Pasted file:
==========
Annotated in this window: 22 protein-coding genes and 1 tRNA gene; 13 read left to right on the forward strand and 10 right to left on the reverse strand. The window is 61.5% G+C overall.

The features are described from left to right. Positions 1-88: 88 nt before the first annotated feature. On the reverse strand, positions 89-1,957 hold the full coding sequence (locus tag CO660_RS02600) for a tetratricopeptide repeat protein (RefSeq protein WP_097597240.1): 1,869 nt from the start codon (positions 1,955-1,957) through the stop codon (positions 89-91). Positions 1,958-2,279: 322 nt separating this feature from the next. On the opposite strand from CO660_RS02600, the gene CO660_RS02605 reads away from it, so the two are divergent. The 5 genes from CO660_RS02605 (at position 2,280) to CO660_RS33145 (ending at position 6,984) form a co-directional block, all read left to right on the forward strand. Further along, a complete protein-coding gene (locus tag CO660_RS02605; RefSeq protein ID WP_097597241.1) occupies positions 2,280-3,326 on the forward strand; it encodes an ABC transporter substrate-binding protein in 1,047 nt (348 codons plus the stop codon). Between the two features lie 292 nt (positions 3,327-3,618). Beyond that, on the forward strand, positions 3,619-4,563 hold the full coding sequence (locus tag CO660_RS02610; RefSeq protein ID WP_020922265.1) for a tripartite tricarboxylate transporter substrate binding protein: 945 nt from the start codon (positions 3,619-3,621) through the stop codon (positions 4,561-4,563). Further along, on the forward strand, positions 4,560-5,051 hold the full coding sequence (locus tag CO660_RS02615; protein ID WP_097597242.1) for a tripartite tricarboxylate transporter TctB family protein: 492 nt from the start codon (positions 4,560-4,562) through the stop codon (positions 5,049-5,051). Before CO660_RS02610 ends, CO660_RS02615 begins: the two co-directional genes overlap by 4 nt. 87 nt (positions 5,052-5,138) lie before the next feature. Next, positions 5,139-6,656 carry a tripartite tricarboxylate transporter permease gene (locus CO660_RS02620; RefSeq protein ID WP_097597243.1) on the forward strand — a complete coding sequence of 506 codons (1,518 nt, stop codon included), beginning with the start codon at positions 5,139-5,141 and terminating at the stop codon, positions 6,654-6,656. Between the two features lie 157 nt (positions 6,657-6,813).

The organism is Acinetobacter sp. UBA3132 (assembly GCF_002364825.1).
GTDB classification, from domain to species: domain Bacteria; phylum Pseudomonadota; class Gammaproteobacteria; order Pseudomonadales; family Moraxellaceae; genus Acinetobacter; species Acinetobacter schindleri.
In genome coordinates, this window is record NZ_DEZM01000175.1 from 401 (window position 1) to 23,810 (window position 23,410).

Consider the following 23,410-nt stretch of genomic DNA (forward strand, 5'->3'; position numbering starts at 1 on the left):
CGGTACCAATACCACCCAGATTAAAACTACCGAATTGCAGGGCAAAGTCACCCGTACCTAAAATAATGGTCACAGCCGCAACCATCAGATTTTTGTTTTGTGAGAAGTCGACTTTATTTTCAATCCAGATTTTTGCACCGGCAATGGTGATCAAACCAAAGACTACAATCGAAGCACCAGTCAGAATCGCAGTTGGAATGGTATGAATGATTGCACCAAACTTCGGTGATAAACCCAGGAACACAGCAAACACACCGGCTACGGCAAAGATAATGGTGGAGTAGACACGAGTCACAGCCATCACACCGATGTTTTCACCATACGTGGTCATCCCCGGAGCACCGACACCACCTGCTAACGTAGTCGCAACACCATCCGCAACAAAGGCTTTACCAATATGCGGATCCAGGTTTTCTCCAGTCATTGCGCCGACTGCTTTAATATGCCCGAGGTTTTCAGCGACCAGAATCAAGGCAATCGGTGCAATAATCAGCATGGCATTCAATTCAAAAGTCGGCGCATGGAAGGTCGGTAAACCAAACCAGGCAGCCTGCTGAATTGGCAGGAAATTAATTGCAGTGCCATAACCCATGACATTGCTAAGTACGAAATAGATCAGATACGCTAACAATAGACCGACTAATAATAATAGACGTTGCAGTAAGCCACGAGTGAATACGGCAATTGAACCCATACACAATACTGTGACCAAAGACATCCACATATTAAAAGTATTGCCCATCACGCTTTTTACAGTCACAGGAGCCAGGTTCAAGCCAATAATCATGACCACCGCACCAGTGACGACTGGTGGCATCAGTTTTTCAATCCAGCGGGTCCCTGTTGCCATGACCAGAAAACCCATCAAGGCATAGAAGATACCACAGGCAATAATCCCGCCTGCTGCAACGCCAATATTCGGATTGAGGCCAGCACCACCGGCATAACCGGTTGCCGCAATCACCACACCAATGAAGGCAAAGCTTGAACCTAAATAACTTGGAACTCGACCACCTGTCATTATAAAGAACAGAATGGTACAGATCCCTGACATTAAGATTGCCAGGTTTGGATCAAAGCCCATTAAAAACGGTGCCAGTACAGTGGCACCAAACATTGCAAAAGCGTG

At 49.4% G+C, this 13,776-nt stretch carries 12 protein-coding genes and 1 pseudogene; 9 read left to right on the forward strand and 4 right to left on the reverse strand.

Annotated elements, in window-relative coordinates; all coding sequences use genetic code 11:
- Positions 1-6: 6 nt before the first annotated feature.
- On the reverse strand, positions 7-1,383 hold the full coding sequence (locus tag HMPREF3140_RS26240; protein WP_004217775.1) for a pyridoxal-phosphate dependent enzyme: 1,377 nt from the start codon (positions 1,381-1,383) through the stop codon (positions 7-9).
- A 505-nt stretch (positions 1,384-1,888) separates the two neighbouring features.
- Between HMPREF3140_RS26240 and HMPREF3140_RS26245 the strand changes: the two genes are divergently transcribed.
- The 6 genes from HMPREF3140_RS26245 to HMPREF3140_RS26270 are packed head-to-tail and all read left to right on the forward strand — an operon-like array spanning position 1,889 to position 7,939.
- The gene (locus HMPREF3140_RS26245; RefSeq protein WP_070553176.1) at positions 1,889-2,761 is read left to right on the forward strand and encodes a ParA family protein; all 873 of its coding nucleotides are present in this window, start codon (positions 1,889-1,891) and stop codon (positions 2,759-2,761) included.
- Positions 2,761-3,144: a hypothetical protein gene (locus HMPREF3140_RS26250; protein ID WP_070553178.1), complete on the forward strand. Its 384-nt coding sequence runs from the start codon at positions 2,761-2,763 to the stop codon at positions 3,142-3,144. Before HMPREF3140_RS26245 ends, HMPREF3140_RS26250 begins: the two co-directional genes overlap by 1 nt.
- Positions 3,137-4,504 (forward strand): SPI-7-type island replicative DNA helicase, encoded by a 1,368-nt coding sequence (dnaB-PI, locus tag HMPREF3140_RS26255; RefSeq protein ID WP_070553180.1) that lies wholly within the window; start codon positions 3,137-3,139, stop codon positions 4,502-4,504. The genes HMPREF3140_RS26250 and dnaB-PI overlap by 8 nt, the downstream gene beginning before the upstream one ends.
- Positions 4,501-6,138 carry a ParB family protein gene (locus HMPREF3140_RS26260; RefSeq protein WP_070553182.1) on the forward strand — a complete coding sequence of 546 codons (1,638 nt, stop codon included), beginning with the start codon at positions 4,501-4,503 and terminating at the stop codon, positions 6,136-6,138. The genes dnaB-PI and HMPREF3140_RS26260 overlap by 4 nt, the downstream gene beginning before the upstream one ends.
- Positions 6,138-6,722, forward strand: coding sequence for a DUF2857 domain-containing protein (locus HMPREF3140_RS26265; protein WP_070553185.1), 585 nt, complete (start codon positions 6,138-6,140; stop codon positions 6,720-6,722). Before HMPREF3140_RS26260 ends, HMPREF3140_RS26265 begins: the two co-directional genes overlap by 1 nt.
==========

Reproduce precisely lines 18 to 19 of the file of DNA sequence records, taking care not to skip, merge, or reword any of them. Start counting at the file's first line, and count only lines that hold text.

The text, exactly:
- Positions 4,501-6,138 carry a ParB family protein gene (locus HMPREF3140_RS26260; RefSeq protein WP_070553182.1) on the forward strand — a complete coding sequence of 546 codons (1,638 nt, stop codon included), beginning with the start codon at positions 4,501-4,503 and terminating at the stop codon, positions 6,136-6,138. The genes dnaB-PI and HMPREF3140_RS26260 overlap by 4 nt, the downstream gene beginning before the upstream one ends.
- Positions 6,138-6,722, forward strand: coding sequence for a DUF2857 domain-containing protein (locus HMPREF3140_RS26265; protein WP_070553185.1), 585 nt, complete (start codon positions 6,138-6,140; stop codon positions 6,720-6,722). Before HMPREF3140_RS26260 ends, HMPREF3140_RS26265 begins: the two co-directional genes overlap by 1 nt.